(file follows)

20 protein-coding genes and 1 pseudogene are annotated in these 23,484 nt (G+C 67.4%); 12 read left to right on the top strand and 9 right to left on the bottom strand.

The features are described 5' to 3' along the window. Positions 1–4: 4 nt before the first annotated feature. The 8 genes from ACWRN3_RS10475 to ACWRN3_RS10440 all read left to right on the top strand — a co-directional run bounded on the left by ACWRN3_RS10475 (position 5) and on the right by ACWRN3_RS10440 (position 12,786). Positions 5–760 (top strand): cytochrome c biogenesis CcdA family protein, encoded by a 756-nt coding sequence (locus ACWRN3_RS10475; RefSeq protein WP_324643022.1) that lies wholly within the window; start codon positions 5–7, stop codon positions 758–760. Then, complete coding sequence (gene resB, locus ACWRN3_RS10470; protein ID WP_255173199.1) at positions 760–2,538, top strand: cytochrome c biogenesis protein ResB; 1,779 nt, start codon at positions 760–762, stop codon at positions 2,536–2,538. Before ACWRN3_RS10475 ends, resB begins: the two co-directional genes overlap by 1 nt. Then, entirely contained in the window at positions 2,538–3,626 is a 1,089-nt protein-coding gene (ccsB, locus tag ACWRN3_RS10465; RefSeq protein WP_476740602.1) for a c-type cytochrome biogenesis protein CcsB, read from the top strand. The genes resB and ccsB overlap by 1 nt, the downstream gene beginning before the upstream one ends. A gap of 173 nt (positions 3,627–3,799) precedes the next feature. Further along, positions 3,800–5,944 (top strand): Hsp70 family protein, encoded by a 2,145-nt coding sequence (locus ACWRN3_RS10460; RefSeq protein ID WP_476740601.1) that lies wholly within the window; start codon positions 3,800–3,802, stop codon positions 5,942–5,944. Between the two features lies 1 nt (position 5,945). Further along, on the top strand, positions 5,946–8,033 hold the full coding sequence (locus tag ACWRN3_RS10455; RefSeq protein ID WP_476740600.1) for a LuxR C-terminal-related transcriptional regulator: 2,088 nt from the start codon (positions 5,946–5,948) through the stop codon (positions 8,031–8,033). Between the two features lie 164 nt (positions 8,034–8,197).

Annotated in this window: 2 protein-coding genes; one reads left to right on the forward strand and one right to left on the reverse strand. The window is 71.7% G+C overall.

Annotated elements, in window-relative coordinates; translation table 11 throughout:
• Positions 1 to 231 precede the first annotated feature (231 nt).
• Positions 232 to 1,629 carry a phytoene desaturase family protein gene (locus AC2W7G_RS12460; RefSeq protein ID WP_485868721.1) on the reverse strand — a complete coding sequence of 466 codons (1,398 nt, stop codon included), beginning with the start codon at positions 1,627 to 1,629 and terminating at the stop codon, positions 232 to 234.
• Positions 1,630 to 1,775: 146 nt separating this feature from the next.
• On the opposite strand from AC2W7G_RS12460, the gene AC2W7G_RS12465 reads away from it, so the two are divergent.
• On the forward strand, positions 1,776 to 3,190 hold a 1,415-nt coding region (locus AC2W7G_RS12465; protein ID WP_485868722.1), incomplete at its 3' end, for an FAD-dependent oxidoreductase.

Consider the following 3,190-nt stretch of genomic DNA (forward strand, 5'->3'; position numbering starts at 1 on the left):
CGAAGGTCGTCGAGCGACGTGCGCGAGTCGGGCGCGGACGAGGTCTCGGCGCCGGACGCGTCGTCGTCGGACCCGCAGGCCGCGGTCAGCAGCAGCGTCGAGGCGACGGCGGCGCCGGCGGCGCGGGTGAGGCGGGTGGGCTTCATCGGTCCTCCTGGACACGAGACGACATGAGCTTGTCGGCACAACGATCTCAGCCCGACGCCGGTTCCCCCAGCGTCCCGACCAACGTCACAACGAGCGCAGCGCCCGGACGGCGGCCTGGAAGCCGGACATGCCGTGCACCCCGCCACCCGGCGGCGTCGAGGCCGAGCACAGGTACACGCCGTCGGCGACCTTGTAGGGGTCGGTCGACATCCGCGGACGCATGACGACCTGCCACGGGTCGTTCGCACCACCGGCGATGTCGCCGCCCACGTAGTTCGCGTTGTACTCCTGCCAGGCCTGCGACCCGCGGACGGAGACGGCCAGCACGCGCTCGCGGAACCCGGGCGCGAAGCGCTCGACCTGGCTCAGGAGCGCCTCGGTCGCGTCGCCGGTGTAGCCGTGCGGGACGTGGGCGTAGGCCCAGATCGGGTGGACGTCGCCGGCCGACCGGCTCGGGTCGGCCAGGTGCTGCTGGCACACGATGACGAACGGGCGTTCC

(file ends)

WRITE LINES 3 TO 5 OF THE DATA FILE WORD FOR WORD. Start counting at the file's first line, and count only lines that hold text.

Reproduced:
Annotated in this window: 2 protein-coding genes; one reads left to right on the forward strand and one right to left on the reverse strand. The window is 71.7% G+C overall.

Annotated elements, in window-relative coordinates; translation table 11 throughout:
• Positions 1 to 231 precede the first annotated feature (231 nt).